How is moving house same as khalwat, lawyer asks Jais after dubious arrest

PETALING JAYA, July 4 — Three women and one man accused today officers from the Selangor Islamic Affairs Department (Jais) of abusing their powers, as they highlighted their arrest for khalwat (close proximity) last month while moving house.

At a news conference today, the Malay Muslim foursome shared their distress at the hands of the Islamic religious law enforcers through their lawyer, Latheefa Koya, saying they were nabbed while in the midst of shifting furniture into their newly-rented home in Salak Tinggi, Selangor on June 22.

Two Jais officers approached them and allegedly cited them for khalwat because their male friend, in his 20s, was alone with the three women, they related.

Khalwat means close proximity between an unmarried male and female Muslim suspected of engaging in immoral activity in an enclosed surrounding.

“This is just too easy,” Latheefa, who is with legal rights group Lawyers for Liberty, told a press conference here.

Latheefa Koya, lawyer for the defendants accused of committing khalwat. — file picture
Latheefa Koya, lawyer for the defendants accused of committing khalwat. — file picture

She claimed the man friend was not inside the house when the incident took place, but outside in the compound where he could be seen helping the women carry their belongings.

“Males and females can be within close proximity in any circumstances but that does not mean they are doing anything immoral.

“You can find yourself in this situation all the time. Too many a time that this khalwat arrest has been subjected to abuse,” the lawyer said.

Latheefa pointed out that there have been many similar dubious arrests made by Jais in the past but this is the first time the victims have dared to come out to tell their account.

The lawyer also relayed the complainants’ account of how the Jais officers had deemed the four had committed khalwat only after observing the group’s activities for five minutes.

“How can you tell that they have done something immoral when you’ve only monitored for five minutes?” she asked.

According to one of the four complainants, 30-year old Hanisha Abdul Rahman, Jais officers had also asked the four to take RM3,000 with them to the Shariah Court in December when they will face formal charges.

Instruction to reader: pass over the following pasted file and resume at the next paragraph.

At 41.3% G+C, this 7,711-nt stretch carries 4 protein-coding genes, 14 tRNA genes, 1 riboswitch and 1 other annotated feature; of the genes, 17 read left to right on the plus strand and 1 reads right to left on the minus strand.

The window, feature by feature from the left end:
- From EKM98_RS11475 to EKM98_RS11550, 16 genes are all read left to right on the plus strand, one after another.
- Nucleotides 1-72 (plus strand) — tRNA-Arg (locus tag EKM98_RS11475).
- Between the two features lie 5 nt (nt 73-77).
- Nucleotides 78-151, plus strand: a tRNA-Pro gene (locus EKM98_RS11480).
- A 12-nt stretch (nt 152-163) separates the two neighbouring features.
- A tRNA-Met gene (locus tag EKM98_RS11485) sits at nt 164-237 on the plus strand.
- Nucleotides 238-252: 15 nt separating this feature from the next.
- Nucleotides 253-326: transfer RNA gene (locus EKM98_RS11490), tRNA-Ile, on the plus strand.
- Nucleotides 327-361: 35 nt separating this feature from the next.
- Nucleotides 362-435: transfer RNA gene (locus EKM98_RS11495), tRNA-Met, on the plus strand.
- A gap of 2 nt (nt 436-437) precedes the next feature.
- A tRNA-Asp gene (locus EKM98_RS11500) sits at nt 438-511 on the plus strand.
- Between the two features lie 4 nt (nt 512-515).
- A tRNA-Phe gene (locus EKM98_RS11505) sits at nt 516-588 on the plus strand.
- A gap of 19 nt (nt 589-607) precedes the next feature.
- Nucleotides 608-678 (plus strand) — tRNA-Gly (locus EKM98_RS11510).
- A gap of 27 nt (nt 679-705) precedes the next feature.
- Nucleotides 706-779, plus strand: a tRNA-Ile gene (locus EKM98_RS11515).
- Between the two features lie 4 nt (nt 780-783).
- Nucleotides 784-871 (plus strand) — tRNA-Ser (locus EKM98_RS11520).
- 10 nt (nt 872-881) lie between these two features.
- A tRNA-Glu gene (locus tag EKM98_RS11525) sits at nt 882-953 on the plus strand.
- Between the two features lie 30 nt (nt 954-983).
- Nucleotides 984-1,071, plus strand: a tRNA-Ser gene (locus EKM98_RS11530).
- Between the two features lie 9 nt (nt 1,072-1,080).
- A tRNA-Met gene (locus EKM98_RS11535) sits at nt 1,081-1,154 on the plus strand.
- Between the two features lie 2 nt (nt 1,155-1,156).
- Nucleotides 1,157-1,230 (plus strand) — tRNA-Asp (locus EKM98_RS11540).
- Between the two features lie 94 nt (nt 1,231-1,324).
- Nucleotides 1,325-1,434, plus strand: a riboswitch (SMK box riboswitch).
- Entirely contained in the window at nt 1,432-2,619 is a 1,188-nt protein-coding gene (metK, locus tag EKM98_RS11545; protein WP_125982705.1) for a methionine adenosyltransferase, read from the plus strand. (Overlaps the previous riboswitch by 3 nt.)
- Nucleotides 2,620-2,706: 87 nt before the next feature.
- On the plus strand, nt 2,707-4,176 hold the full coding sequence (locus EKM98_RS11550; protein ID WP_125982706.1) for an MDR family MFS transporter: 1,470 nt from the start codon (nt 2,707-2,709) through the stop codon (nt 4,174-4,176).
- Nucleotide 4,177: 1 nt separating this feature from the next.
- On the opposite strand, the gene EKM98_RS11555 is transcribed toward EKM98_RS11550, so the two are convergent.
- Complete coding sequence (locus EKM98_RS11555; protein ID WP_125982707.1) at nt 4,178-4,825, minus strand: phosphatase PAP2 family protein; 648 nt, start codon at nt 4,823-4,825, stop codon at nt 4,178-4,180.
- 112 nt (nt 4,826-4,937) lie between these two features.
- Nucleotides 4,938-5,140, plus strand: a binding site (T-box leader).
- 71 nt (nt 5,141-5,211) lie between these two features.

Hanisha said the move was absurd and implied that they were already guilty even before they were prosecuted.

“What did we do wrong? I am very displeased with the Jais officers,” she told reporters.

The four have since lodged a police report at the Petaling Jaya police headquarters here, and called on the authorities to take action on the Jais officers.

“We want the authorities to take immediate action on the Jais officers who clearly abused their power and humiliated us,” Hanisha said.

Latheefa said moral policing, especially those conducted by Jais, has become a major problem as its overtly zealous officers often act on self-righteousness instead of basing it on Islamic teachings when making arrests.

She added that in Islam, the term khalwat does not exist, pointing out that the so-called problem is only unique to Malaysia.

“In Islam there is only the sin known as zina (adultery) but even in zina, you have to present four credible witnesses before you can make such accusation,” she said.

Latheefa added that Islam is also a religion that enshrines privacy but pointed out that Jais, as they often do in other khalwat arrests, had failed to observe such teachings and had resorted to “snooping” just to make arrests.

The four are now demanding Jais drop the charges against them; failing to do so would result in legal action against them, Latheefa said.

The Lawyers for Liberty representative is also calling for a revamp in Jais’ standard operating procedure in khalwat cases, saying the abuses have to stop immediately.

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